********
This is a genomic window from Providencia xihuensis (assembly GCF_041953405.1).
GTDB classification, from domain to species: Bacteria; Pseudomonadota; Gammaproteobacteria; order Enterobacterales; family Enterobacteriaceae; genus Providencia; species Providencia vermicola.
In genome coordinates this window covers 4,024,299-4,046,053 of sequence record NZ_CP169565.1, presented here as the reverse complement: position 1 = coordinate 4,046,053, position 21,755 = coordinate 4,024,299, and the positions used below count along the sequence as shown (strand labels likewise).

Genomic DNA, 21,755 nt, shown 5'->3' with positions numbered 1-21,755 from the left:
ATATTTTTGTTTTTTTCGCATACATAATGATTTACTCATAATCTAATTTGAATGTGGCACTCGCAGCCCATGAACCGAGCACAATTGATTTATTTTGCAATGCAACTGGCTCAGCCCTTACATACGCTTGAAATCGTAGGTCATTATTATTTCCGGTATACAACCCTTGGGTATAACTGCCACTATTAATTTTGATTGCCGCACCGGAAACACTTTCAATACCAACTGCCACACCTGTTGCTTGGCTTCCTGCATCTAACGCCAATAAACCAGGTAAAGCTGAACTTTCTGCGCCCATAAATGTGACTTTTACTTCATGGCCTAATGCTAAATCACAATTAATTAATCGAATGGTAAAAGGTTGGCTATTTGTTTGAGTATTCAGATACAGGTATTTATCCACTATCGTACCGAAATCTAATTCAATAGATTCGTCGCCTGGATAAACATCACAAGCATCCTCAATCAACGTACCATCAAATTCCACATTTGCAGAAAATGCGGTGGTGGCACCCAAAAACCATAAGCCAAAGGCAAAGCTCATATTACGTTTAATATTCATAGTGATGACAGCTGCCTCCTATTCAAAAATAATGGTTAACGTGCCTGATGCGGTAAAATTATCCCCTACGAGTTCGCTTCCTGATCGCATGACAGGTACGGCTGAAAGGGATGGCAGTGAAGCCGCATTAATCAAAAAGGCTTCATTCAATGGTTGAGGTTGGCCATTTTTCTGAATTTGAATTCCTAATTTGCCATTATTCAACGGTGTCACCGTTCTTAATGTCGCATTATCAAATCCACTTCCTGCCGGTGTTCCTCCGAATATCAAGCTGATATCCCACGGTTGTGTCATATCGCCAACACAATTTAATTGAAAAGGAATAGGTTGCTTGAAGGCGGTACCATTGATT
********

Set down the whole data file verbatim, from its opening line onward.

This is a genomic window from Providencia xihuensis (assembly GCF_041953405.1).
GTDB classification, from domain to species: Bacteria; Pseudomonadota; Gammaproteobacteria; order Enterobacterales; family Enterobacteriaceae; genus Providencia; species Providencia vermicola.
In genome coordinates this window covers 4,024,299-4,046,053 of sequence record NZ_CP169565.1, presented here as the reverse complement: position 1 = coordinate 4,046,053, position 21,755 = coordinate 4,024,299, and the positions used below count along the sequence as shown (strand labels likewise).

Genomic DNA, 21,755 nt, shown 5'->3' with positions numbered 1-21,755 from the left:
ATATTTTTGTTTTTTTCGCATACATAATGATTTACTCATAATCTAATTTGAATGTGGCACTCGCAGCCCATGAACCGAGCACAATTGATTTATTTTGCAATGCAACTGGCTCAGCCCTTACATACGCTTGAAATCGTAGGTCATTATTATTTCCGGTATACAACCCTTGGGTATAACTGCCACTATTAATTTTGATTGCCGCACCGGAAACACTTTCAATACCAACTGCCACACCTGTTGCTTGGCTTCCTGCATCTAACGCCAATAAACCAGGTAAAGCTGAACTTTCTGCGCCCATAAATGTGACTTTTACTTCATGGCCTAATGCTAAATCACAATTAATTAATCGAATGGTAAAAGGTTGGCTATTTGTTTGAGTATTCAGATACAGGTATTTATCCACTATCGTACCGAAATCTAATTCAATAGATTCGTCGCCTGGATAAACATCACAAGCATCCTCAATCAACGTACCATCAAATTCCACATTTGCAGAAAATGCGGTGGTGGCACCCAAAAACCATAAGCCAAAGGCAAAGCTCATATTACGTTTAATATTCATAGTGATGACAGCTGCCTCCTATTCAAAAATAATGGTTAACGTGCCTGATGCGGTAAAATTATCCCCTACGAGTTCGCTTCCTGATCGCATGACAGGTACGGCTGAAAGGGATGGCAGTGAAGCCGCATTAATCAAAAAGGCTTCATTCAATGGTTGAGGTTGGCCATTTTTCTGAATTTGAATTCCTAATTTGCCATTATTCAACGGTGTCACCGTTCTTAATGTCGCATTATCAAATCCACTTCCTGCCGGTGTTCCTCCGAATATCAAGCTGATATCCCACGGTTGTGTCATATCGCCAACACAATTTAATTGAAAAGGAATAGGTTGCTTGAAGGCGGTACCATTGATT